Keyline plowing results: 522,720 worms for $280

Categories: On The Farm

Even though originally, we were trying to address soil compaction, active carbon was the key characteristic for us to watch. It responds quickly to management changes, because active carbon is tied to changes in biological activity, meaning that if there is much more food available for soil microbes, there would be more active carbon present. If changes were afoot, we should see it in active carbon measurements. 

Out of the hundreds of samples, and readings, and measurements, we saw no changes. No changes to the very responsive indicator, active carbon, and no changes in other soil or forage characteristics, such as soil organic matter or bulk density, or forage NDF. What this trial told us is: keyline plowing didn’t change soil or forage quality on these four farms over the 2 ½ years we were monitoring pastures.  There may be additional conclusions to draw, but first let’s talk with the farmers.

The farmers told us some more. They were pretty frustrated by what keyline plowing did- three of the four said it made those paddocks very bumpy to walk across. For the ones that hayed or mowed pastures in addition to grazing them, they said that the tractor ride was very uncomfortable. The shanks of the plow pulled up stones, and that was really irritating. Mark added a roller behind the plow to smooth the surface, but the slices still made the pastures a pain in the tush.

A couple of the farmers were dealing with moisture issues in their pastures. In one case, the farmer noted that it seemed like the plow lines were moving water away from wet spots, and that was appreciated. In another case, though, the farmer said it seemed like the plowing dried the pasture out more rapidly, and the plants looked like they were drought stressed.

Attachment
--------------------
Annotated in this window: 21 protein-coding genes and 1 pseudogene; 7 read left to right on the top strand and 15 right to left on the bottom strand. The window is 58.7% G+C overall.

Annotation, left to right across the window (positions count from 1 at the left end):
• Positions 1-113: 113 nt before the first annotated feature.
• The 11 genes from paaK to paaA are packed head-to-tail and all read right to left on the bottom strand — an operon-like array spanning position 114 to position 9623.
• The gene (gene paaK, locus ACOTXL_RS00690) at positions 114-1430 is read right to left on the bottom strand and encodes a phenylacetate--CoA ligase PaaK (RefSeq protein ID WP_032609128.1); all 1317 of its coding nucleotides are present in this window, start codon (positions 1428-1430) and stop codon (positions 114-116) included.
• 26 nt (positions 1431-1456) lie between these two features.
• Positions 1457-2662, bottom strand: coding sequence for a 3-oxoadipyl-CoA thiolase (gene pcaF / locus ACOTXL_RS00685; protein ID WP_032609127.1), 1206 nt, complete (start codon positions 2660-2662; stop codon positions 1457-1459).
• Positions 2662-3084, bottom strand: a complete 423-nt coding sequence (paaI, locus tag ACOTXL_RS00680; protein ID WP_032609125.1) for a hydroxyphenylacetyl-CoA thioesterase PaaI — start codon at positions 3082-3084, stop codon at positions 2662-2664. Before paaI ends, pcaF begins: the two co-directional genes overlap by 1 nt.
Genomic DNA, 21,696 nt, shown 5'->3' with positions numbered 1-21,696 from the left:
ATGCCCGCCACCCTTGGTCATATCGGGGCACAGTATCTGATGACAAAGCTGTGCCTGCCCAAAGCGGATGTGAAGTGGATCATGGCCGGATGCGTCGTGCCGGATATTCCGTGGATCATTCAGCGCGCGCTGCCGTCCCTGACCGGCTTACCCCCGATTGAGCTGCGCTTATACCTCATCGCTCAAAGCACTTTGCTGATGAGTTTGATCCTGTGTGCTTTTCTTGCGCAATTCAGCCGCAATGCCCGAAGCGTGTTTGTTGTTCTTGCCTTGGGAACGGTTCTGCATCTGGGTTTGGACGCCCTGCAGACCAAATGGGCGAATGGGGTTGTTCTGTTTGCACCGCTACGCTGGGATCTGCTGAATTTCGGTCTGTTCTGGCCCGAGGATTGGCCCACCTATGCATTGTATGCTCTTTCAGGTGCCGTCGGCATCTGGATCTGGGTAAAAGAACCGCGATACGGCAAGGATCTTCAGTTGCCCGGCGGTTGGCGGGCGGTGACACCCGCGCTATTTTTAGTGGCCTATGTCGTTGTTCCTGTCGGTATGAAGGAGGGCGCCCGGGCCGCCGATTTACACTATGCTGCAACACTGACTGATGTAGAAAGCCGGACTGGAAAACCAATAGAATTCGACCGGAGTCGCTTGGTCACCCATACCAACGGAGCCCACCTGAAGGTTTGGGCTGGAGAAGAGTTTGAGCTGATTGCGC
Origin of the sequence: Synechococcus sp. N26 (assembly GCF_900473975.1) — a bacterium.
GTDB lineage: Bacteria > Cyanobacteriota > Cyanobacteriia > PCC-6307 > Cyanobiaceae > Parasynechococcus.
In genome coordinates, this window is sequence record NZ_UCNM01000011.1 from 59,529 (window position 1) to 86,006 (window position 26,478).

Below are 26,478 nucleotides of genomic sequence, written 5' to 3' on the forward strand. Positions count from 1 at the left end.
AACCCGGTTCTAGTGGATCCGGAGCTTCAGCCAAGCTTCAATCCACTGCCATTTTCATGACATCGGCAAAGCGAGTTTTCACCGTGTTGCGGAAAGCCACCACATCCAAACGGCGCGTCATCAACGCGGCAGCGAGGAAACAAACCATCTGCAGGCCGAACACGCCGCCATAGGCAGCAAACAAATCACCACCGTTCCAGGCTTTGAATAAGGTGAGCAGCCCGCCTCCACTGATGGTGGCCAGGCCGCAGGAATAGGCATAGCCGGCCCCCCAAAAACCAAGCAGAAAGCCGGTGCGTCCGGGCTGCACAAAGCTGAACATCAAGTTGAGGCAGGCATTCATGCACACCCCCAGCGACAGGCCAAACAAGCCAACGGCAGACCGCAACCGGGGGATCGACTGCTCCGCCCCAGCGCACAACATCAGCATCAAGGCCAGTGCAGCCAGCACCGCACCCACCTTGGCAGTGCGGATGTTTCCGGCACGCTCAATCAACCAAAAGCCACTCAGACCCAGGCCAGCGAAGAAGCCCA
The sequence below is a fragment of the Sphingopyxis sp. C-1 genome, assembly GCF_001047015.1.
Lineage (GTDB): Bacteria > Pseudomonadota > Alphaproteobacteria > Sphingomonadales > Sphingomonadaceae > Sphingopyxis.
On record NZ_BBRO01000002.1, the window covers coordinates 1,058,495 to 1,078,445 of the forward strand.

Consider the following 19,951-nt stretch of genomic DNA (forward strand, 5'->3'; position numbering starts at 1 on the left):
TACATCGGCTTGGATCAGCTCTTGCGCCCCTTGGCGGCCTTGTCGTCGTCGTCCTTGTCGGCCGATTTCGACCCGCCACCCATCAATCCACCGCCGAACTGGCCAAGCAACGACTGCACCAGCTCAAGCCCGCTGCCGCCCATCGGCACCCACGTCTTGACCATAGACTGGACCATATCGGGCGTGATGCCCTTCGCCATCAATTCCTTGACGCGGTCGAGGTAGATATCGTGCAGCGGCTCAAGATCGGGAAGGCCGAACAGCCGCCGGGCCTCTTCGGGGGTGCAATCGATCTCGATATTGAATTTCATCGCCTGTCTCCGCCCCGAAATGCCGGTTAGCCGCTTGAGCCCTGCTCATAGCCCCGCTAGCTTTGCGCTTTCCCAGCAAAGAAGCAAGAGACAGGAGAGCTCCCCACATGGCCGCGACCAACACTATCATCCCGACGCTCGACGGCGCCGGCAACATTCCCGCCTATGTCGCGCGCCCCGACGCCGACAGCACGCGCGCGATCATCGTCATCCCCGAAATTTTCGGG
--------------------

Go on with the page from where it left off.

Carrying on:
There was another group we still wanted to hear from. Earthworms are pretty good indicators of soil quality, and we were counting on them to shed more light on the situation.

Epigeic, endogeic, and anecic. Useful for naming worms and for playing Scrabble. - See more at:!prettyPhoto

There are three main types of worms: Endogeic, epigeic, and anecic. The endogeic and the epigeic stay closer to the surface. The anecic, though, burrow deep into the ground. Those deep burrows can translate into lost nutrients, when the materials the anecic worms have transported are washed deep into the soil profile, sometimes reaching the groundwater. The worm counts told a story that we didn’t find anywhere else. We found higher numbers of endogeic and epigeic worms in the keyline plowed pastures than in the control. The numbers of anecic worms were not that different though. 


Worms per square foot, under keyline plowing and a neighboring paddock that was not plowed. There were more epigeic and endogeic worms in the plowed paddock, translating to about 522,720 more worms per acre. 

There was an average of 27 endogeic and epigeic worms per square foot in the keyline plowed pastures, versus the 15 per square foot in the control. An acre has 43,560 square feet. With an extra 12 worms per square foot, there were 522,720 more worms per acre in the keyline-plowed pastures. The presence of more worms suggests faster turnover of nutrients and better aeration.

The cost of keyline plowing was about $280/acre, or about 1867 worms for every dollar. Since we didn’t find any increase in forage, forage quality or other soil quality indicators, we’re left wondering if opening up the soil to more worms is worth it. More worms has usually been considered a good thing, and at almost 20 worms for a penny, those worms seem like a great price. 

It turns out that worms might not be the best things for climate change, though. The process of churning and digesting organic matter seems to increase the release of greenhouse gases and doesn’t seem to increase the amount of carbon being stored in the soil.

With the verdict on worms not 100% positive (sorry, worms, we really do love you!), we’re still asking, what will we see in the long run? We haven’t seen the 8” of topsoil that was touted, with no increase in organic matter or active carbon. Since we burned a good bit of diesel for those worms, we definitely didn’t do the environment any favors.

Is it that keyline plowing is more suited for drier climates, where water is a limiting factor in production? We’re still working on that answer, and we’ll get back to you. Keyline plowing has been out there for decades, though, so if you have any evidence or data, please share it!

Until then, it’s hot out. Let’s dig up some worms and go fishing.

by Rachel Gilker / via OnPasture

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